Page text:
Hillyard

Hillyard is a community in Spokane that is very proud of its heritage. In 1892, this area began as a separate town northeast of Spokane where James J. Hill chose the location outside the city limits specifically to avoid municipal taxation.

The residents named their city for Hill, over his objections. The town served Hill's Great Northern Railroad which developed large facilities in Hillyard for repairing and building trains. For decades Great Northern was the largest employer in Hillyard. As Spokane's population continued to expand in the early twentieth century, the town of Hillyard voted to join Spokane in 1924.

This working class community lost its largest employer in 1982 when mergers between railroad companies eliminated the need for the shops in Hillyard. Times have been difficult in Hillyard, but the community remains committed to bettering their future.

Hillyard Schools

Hillyard began as a working men’s railroad town with a rough-and-tumble reputation. But families quickly followed and the addition of women and children softened the image of the town. Schools provide the mark of a civilized society, and more than…

Hillyard Murals

Hillyard has always been proud of its history and heritage, as demonstrated in the many painted murals throughout the neighborhood. Let’s take a closer look at some of the Hillyard murals. Hillyard's first mural no longer exists. In 1978, a…

Treaty Tree

The large tree that stands before you, with its distinctive curve, once provided shade to a trading post for Native Americans and the Hudson Bay Company. Baptiste Peone, the chief of the Upper Spokane, chose the location in the 1840s, and it became…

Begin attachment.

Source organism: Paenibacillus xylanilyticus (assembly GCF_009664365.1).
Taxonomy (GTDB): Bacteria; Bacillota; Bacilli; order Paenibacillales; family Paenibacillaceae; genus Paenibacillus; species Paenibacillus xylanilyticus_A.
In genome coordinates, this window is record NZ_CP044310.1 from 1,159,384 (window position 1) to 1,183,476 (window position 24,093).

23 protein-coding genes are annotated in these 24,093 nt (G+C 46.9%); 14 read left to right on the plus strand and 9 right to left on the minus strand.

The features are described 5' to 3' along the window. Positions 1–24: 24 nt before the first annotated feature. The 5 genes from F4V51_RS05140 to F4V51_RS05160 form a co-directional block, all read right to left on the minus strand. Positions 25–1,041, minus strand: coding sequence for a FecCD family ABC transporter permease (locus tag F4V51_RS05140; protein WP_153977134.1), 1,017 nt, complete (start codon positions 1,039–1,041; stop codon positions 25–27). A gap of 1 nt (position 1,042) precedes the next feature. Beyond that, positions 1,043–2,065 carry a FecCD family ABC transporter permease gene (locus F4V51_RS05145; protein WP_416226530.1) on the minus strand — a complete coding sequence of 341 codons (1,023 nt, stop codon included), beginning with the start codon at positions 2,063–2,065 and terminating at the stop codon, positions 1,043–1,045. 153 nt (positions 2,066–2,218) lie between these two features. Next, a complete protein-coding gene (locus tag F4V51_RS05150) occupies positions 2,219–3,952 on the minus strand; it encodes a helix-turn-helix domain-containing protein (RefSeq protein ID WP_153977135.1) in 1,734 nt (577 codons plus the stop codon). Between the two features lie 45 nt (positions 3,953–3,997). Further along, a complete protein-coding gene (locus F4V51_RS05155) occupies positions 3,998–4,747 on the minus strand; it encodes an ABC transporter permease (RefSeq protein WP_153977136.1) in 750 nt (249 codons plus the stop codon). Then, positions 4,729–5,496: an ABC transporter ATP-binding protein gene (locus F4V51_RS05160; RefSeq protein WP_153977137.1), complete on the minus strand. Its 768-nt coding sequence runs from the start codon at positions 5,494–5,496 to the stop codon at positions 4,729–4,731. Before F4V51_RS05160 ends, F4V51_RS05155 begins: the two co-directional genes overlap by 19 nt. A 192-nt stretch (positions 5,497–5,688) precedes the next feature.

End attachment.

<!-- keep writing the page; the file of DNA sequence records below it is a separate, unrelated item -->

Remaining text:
Agnes and Thomas Kehoe

Visitors to Hillyard will see the name Kehoe prominently displayed -- on the Kehoe Building, park, and apartments. These are monuments to Agnes and Thomas Kehoe, pioneer citizens of Hillyard. In 1894, Agnes Kelly married Thomas Kehoe, a successful…

James J. Hill

James J. Hill lived the late nineteenth century American dream. Through hard work, perseverance, and sometimes sheer luck, Hill amassed a fortune in the railroad industry though his company Great Northern. Hill was born in a rural community west of…

Great Northern Railway

The Great Northern railroad is the soil on which the town of Hillyard grew. James J. Hill chose this location for his railroad terminal in 1892. The small town rapidly expanded around the railroad industry. The initial population was composed of…

Mount Saint Michael

The cornerstone for the current Mount St. Michael was laid in 1914, but the history of this Catholic church is much older. Father Joseph Cataldo arrived in the Inland Northwest in 1865 as a missionary to the Spokane Indians. In 1866 he…

Hillyard Library

A library is a necessity for any civilized neighborhood. After Spokane annexed Hillyard in 1924 the area qualified for more city services. One of the major services provided by the city, and a staple in twentieth century entertainment, was a public…

The Hillyard Hand Laundry

Being Japanese in Hillyard was not always easy. Home to a large community of railroad workers of every nationality, conflicts between the Japanese and other laborers were frequent, sometimes resulting in riots. This small laundry is one of the few…

Hillyard High School

The original Hillyard High School building, built in 1907, had an initial enrollment of fourteen students and one teacher. By 1911, the student population had grown exponentially to 105 students, symbolizing the growth of the town of Hillyard and the…

Willie Willey: Spokane's Nature Boy

Short on clothes but long on intrigue, Willie Willey and his choice in dress (or lack thereof) made an impression on twentieth century Spokane. Born in 1884, Willis (Willie) Willey grew up in Iowa but moved to Spokane in 1905. As a young twenty…